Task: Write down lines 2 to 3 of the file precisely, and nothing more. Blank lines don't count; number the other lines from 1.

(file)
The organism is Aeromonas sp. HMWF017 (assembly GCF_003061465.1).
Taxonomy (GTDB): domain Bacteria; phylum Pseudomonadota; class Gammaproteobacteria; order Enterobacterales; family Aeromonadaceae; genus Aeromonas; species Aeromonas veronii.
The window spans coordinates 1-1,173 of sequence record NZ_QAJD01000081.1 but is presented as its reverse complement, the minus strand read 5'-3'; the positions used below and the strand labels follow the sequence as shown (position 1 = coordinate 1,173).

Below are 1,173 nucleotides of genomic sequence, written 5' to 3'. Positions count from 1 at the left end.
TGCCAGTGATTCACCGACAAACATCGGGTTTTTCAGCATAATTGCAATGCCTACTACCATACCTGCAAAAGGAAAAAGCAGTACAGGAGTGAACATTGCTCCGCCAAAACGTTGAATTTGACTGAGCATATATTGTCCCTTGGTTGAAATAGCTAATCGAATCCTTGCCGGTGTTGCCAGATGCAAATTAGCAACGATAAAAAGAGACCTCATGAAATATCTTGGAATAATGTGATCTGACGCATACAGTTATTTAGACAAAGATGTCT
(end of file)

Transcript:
Taxonomy (GTDB): domain Bacteria; phylum Pseudomonadota; class Gammaproteobacteria; order Enterobacterales; family Aeromonadaceae; genus Aeromonas; species Aeromonas veronii.
The window spans coordinates 1-1,173 of sequence record NZ_QAJD01000081.1 but is presented as its reverse complement, the minus strand read 5'-3'; the positions used below and the strand labels follow the sequence as shown (position 1 = coordinate 1,173).